By Amelia Meyer
The rhinoceros, as a species, is not particularly susceptible to any defined or unique illnesses. In fact, rhinos experience many of the same illnesses and diseases that hoofed cattle experience.
As with any human or animal disease, prevention is better than cure.
However, this is usually only possible when rhinos are kept in captivity and where there are funds available for various inoculations.
Black Rhinos kept in captivity are more susceptible to illness than any other of the rhino species. They develop unusual illnesses like haemolytic anaemia (the accelerated destruction of red blood cells and breakdown of haemoglobin, resulting in fatigue and shortness of breath with the potential of developing into heart failure), mucocutaneous ulcerative syndrome (ulcers that develop in the mouth and nose and on the skin of the animal) and fungal pneumonia (a fungal infection of the lungs that causes impaired breathing, fever, and shivers. This illness has a high mortality rate).
The Black Rhino is an endangered species and is difficult to conserve. Therefore, these illnesses further threaten the survival of the species, and need to be monitored and treated efficiently and quickly if they cannot be avoided iteogether.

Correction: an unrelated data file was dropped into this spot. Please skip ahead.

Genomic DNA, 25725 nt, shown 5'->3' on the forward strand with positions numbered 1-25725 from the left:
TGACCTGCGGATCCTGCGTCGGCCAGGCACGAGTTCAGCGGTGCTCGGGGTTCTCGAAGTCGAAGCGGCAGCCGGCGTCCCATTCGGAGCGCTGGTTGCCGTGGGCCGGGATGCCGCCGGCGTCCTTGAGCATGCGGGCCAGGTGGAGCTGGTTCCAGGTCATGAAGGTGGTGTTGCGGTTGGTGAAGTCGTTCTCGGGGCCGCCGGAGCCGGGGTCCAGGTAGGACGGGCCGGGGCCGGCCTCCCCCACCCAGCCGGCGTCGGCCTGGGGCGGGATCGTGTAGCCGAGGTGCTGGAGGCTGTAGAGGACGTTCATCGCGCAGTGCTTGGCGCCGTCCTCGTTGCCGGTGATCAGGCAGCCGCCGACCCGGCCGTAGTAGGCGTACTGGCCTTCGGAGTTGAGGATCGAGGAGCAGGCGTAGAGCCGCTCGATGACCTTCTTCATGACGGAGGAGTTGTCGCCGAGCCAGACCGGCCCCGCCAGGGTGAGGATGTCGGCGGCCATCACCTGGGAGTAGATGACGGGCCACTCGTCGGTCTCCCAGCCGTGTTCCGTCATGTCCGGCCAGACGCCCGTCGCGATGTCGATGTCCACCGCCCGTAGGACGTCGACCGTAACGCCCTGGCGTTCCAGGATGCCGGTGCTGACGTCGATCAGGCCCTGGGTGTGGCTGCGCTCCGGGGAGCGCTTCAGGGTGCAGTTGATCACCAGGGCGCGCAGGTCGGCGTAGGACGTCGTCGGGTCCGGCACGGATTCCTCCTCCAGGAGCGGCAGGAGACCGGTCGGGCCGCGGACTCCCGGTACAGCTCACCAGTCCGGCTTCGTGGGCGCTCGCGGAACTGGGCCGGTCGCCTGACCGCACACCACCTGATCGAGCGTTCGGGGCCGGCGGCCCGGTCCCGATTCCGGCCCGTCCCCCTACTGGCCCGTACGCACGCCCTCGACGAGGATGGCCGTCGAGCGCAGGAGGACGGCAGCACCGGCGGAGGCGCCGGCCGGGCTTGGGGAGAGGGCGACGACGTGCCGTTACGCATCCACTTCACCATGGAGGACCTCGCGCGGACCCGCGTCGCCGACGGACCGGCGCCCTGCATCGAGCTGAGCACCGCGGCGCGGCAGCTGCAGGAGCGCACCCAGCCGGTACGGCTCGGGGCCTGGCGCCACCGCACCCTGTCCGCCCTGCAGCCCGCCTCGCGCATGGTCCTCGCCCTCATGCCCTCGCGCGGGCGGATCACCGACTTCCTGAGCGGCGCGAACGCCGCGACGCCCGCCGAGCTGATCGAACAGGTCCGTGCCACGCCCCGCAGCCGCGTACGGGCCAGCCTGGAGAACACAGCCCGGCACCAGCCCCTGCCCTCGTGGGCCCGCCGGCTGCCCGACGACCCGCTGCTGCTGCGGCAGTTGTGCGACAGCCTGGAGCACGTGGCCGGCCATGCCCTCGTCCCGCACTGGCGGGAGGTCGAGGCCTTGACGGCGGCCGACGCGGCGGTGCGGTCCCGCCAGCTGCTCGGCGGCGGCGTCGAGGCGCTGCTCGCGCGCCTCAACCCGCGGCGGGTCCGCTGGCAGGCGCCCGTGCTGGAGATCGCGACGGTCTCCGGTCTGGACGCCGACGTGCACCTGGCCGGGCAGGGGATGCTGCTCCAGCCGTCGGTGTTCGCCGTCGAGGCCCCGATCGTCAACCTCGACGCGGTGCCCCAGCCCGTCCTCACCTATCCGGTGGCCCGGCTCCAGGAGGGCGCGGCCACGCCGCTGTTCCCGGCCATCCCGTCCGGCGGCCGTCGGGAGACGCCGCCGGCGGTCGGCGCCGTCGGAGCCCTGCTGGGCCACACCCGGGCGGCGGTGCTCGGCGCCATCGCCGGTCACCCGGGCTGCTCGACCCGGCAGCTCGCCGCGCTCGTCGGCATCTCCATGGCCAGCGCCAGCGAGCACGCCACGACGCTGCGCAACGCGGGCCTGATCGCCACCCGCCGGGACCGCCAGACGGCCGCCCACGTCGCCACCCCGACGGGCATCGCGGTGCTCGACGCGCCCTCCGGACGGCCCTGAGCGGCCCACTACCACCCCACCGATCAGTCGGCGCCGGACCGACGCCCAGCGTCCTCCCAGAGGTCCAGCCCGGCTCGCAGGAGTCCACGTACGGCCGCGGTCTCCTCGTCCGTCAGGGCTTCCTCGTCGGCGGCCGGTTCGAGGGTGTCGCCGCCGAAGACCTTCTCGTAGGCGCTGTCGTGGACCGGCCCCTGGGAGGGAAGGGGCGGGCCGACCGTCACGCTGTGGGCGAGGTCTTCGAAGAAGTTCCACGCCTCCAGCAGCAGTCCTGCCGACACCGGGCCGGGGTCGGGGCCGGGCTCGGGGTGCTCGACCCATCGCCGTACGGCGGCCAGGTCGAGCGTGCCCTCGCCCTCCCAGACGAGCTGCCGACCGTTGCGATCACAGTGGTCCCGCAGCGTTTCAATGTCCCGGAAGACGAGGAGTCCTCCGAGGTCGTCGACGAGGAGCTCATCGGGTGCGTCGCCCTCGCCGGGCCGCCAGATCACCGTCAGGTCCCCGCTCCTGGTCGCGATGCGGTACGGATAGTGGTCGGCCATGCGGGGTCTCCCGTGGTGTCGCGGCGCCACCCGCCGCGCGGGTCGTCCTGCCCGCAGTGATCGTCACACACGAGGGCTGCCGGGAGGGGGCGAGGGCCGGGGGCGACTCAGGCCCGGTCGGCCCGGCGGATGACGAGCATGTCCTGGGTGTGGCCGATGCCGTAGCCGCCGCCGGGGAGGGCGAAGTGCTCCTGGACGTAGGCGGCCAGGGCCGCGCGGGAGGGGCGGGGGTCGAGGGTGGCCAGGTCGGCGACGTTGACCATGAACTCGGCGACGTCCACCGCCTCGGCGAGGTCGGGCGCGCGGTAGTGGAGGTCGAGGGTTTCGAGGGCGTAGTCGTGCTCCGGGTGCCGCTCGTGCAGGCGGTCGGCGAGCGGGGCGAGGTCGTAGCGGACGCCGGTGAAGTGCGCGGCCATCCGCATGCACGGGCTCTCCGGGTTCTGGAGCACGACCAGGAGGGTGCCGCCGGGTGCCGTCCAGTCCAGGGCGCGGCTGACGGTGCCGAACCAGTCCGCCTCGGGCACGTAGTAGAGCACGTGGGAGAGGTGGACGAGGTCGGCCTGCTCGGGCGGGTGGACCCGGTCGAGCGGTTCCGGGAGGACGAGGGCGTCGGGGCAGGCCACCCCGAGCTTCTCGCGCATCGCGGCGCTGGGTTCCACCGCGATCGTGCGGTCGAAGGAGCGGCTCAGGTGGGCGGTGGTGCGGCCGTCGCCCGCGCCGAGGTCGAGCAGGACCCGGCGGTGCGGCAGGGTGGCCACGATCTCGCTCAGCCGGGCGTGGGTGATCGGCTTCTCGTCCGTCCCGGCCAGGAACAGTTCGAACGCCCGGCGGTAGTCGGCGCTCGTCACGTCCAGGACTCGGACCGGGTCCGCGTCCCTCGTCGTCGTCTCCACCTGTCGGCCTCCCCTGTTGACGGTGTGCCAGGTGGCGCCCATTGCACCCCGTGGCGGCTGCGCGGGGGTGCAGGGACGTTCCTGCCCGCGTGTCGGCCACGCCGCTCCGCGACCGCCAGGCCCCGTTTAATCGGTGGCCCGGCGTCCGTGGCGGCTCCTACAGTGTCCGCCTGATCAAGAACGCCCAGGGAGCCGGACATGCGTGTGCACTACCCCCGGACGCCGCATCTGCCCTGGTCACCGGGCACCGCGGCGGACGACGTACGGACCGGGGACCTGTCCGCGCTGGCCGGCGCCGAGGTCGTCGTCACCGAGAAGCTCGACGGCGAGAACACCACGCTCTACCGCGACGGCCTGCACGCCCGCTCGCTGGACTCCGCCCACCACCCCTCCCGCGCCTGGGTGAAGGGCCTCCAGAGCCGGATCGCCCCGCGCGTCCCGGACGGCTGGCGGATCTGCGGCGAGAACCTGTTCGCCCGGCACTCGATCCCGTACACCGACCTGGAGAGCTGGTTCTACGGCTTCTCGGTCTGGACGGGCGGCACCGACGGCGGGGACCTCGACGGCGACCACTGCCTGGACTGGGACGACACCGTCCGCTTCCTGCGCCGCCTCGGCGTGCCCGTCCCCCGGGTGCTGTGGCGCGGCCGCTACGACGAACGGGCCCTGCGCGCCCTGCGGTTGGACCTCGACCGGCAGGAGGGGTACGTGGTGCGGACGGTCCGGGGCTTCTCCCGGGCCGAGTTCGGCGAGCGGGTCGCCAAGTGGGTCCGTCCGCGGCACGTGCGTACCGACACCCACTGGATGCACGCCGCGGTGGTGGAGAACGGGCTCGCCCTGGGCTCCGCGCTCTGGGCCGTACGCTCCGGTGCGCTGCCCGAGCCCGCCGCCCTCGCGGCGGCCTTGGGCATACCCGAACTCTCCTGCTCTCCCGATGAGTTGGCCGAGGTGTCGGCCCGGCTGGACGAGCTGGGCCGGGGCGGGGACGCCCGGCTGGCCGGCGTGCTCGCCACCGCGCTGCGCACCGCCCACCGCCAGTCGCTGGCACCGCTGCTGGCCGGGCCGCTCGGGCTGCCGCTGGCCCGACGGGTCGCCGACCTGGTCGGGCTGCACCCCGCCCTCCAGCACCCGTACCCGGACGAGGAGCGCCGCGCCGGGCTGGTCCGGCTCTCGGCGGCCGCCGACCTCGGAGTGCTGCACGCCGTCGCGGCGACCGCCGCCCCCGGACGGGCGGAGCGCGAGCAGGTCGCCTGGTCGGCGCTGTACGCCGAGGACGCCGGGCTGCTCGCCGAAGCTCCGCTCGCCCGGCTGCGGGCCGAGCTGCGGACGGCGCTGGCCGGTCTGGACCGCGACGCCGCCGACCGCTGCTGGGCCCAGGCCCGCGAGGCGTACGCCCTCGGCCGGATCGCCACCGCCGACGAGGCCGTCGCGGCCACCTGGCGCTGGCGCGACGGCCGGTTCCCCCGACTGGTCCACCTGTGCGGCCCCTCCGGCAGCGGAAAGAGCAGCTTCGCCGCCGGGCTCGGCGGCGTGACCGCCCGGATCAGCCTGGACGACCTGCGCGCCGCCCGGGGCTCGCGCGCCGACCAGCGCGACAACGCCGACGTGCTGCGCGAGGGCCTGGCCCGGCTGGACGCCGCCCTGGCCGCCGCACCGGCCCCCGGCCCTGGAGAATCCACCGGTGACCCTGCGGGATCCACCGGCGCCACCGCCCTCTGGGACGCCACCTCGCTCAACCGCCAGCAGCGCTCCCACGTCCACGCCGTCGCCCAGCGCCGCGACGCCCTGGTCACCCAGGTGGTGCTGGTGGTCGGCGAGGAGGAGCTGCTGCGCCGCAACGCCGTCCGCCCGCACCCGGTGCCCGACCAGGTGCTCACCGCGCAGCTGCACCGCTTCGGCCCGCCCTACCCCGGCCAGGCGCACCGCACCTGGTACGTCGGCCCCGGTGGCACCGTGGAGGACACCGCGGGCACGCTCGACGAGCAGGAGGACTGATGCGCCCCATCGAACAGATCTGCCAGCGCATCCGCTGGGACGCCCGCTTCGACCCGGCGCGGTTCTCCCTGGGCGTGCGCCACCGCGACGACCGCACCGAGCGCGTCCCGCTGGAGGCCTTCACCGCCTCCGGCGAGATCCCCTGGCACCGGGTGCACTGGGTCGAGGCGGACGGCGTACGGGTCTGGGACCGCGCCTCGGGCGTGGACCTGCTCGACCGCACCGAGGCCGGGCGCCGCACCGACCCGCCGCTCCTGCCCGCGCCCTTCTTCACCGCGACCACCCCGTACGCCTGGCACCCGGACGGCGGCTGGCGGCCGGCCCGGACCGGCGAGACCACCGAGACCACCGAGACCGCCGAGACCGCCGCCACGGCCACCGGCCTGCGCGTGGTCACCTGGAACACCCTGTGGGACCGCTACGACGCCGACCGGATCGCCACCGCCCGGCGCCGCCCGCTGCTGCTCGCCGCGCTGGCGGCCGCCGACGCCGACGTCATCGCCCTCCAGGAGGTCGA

The better equipped the rhino’s immune system is, the better able it is to ward off such illnesses. Therefore, maintaining a heitehy diet and efficient medical assistance is a crucial part of keeping rhinos in captivity.
Tapeworms are often found in the gut of rhinos. These flatworms are usually ingested as larva, which hatches and grows in the intestine of the animal. If left untreated, a tapeworm can live inside the gut for approximately 20 years and can grow to 50 metres in length. In addition, it can migrate from the intestine to form cysts in the muscle tissue of the animals. In addition to acute pain and diarrhoea, tapeworm infestations can cause seizures and other neurological problems, albeit a rare occurrence that this happens.
Nagana (formally known as Trypanosomiasis) is common in sub-Saharan Africa and present, although less commonly, in South Africa, which is home to many rhino. The rhino is a maintenance host of this disease, which infects the blood system and causes fever, weakness and extreme lethargy. Once infected (usually buy the bite of the tsetse fly), the victim will lose weight and experience paled mucous membranes, swollen lymph nodes and dull coats before probable death.